Kolkata pollution has turned into a great leveler. The man on the street is choking on vehicular pollution and residents of upmarket apartments from noxious fumes from garbage dumps on the city’s eastern edge that some say are set on fire, others say, self-ignite.
National Green Tribunal has given the state government just six more months to fix the problem. The government says it is doing its best.
But for 2500 residents of Silver Spring, an upmarket apartment complex on Eastern Metropolitan Bypass, the orders and assurances mean nothing. In desperation, they have unfurled a red flag of protest against two-pronged pollution they are suffering from — fumes from vehicles passing by on the arterial road and from Kolkata’s burning garbage from dumps barely a kilometre away.
The 20-foot red flag can be seen by traffic passing by and on it is written an SOS: fumes from burning solid waste at the Dhapa — the name of the dump – kill.
“The red banner is to create awareness. This pollution does not differentiate among people. It will harm celebrities, netas, businessmen and poor people equally. It has to stop,” a resident said.
Rajesh Tayal, who heads the residents’ association at Silver Spring says, “We have garbage dumps very close to our housing complex and they are burning and continuously emitting dangerous fumes. Sometimes, we can even see the fire. We have told municipal authorities but their assurances have been empty.”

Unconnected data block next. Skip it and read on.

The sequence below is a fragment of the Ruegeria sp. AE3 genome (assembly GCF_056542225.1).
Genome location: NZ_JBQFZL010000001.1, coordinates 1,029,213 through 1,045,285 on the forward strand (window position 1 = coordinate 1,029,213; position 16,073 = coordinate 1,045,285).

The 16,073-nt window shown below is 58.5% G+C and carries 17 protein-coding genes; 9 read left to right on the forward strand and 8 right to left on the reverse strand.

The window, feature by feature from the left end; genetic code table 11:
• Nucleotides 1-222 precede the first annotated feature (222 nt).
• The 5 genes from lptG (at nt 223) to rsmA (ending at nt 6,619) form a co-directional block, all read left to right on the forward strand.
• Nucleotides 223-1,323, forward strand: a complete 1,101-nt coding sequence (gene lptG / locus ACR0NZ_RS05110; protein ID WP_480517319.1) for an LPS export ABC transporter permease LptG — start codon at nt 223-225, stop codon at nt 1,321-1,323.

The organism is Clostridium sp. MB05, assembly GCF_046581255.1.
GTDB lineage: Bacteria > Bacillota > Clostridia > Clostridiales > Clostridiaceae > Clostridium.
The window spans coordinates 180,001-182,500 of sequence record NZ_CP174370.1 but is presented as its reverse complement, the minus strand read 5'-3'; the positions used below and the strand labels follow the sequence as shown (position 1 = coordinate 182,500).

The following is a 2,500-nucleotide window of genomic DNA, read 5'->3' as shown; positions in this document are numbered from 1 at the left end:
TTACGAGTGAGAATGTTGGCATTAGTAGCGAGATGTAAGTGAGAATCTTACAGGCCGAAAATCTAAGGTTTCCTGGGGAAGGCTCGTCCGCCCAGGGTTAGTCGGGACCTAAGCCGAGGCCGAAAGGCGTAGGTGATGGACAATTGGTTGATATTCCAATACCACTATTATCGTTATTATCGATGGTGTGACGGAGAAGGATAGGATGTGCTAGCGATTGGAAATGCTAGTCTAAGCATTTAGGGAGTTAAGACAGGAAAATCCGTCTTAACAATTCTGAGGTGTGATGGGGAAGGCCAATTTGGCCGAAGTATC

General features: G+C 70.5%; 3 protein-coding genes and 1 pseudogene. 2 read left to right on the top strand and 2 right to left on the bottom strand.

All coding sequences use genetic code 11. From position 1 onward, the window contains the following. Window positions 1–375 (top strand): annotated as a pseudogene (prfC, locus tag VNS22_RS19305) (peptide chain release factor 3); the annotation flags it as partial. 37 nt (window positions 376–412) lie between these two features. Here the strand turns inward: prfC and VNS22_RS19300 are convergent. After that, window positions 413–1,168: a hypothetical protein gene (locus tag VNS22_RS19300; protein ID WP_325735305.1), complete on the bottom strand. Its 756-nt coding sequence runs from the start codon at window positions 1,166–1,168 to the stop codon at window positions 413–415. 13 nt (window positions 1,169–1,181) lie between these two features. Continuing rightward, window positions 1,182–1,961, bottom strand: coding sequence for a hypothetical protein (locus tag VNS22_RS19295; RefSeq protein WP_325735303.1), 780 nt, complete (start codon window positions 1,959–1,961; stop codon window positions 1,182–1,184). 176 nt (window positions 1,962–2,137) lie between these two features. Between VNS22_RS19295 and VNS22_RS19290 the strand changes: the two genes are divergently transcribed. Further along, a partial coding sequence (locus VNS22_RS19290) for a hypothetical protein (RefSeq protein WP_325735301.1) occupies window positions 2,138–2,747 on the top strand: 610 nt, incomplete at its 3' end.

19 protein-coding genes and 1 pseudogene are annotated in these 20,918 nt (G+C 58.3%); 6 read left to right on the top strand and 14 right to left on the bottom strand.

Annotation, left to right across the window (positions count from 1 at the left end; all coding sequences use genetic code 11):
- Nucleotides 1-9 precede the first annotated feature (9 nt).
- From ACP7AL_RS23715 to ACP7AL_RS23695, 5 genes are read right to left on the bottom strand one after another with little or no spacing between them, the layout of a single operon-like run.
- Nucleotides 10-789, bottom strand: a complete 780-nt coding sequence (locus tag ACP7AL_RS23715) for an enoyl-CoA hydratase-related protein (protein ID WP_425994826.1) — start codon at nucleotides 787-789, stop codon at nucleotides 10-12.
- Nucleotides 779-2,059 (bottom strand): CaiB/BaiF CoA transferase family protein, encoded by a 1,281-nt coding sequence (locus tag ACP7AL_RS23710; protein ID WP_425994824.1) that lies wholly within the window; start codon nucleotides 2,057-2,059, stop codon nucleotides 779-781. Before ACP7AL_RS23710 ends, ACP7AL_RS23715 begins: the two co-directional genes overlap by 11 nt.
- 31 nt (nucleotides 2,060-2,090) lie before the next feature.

The situation turned so grim this winter, they installed an air quality monitoring machine in the complex that has been hitting the “very poor” level all the time.
Residents also expressed their fear for their children’s health. Some people have stopped going out for morning walks.
Kolkata Police has issued a notice against waste burning on 28 December. But clean air activists say laws exist but are not implemented.
On New Years’ eve, the government regurgitated rules that are 10-years old. They now ban 15-year old commercial vehicles from Kolkata, Howrah, Barrackpore and Salt Lake.
“Who will identify which vehicle is 15 years old? How will they identify vehicles coming from all over the state and other parts of the country? All this is just a misnomer and eyewash to mislead the court,” said Subhash Dutta, a lawyer-activist who has gone to court against the government’s failure to curb vehicular pollution.
Another activist said in November and December 35 out of 61 days had very poor air quality days which is the same as Delhi.
“The bottom line is the state government is only pushing back the goalposts. After 10 years it has come back with the same notification. The green tribunal has said the next hearing of the case is on 30th June till then we will continue to breathe poison,” he said.
Hopefully, that is not the last word on Kolkata’s noxious air.